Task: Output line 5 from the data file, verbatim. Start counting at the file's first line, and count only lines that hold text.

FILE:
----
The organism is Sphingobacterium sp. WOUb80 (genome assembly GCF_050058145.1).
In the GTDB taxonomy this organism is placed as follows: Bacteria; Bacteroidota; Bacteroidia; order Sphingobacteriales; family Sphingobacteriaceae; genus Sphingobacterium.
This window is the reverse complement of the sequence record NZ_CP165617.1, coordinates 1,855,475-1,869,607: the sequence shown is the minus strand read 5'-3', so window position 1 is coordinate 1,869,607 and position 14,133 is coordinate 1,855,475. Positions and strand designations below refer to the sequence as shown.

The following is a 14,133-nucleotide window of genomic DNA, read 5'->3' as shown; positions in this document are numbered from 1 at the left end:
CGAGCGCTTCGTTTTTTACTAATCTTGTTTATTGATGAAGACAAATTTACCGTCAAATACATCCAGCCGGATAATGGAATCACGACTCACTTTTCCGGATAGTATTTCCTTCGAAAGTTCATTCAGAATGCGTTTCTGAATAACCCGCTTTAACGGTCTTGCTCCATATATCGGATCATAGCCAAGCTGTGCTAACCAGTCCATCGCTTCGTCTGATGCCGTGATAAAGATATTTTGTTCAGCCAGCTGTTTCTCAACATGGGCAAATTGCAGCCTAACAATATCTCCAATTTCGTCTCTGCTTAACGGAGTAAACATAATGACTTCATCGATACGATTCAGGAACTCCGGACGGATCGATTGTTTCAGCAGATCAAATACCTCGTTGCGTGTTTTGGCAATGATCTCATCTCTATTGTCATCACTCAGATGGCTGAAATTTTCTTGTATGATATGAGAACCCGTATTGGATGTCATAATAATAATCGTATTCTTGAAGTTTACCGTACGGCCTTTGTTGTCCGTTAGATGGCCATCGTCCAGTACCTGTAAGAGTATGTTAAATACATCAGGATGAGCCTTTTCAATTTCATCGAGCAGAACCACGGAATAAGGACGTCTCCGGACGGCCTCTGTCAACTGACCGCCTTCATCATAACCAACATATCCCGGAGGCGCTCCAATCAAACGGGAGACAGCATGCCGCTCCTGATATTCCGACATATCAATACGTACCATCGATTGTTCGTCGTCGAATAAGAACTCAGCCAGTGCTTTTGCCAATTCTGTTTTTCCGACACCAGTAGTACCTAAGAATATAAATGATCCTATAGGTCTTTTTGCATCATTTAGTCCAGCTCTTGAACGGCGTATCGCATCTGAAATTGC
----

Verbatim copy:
CGAGCGCTTCGTTTTTTACTAATCTTGTTTATTGATGAAGACAAATTTACCGTCAAATACATCCAGCCGGATAATGGAATCACGACTCACTTTTCCGGATAGTATTTCCTTCGAAAGTTCATTCAGAATGCGTTTCTGAATAACCCGCTTTAACGGTCTTGCTCCATATATCGGATCATAGCCAAGCTGTGCTAACCAGTCCATCGCTTCGTCTGATGCCGTGATAAAGATATTTTGTTCAGCCAGCTGTTTCTCAACATGGGCAAATTGCAGCCTAACAATATCTCCAATTTCGTCTCTGCTTAACGGAGTAAACATAATGACTTCATCGATACGATTCAGGAACTCCGGACGGATCGATTGTTTCAGCAGATCAAATACCTCGTTGCGTGTTTTGGCAATGATCTCATCTCTATTGTCATCACTCAGATGGCTGAAATTTTCTTGTATGATATGAGAACCCGTATTGGATGTCATAATAATAATCGTATTCTTGAAGTTTACCGTACGGCCTTTGTTGTCCGTTAGATGGCCATCGTCCAGTACCTGTAAGAGTATGTTAAATACATCAGGATGAGCCTTTTCAATTTCATCGAGCAGAACCACGGAATAAGGACGTCTCCGGACGGCCTCTGTCAACTGACCGCCTTCATCATAACCAACATATCCCGGAGGCGCTCCAATCAAACGGGAGACAGCATGCCGCTCCTGATATTCCGACATATCAATACGTACCATCGATTGTTCGTCGTCGAATAAGAACTCAGCCAGTGCTTTTGCCAATTCTGTTTTTCCGACACCAGTAGTACCTAAGAATATAAATGATCCTATAGGTCTTTTTGCATCATTTAGTCCAGCTCTTGAACGGCGTATCGCATCTGAAATTGC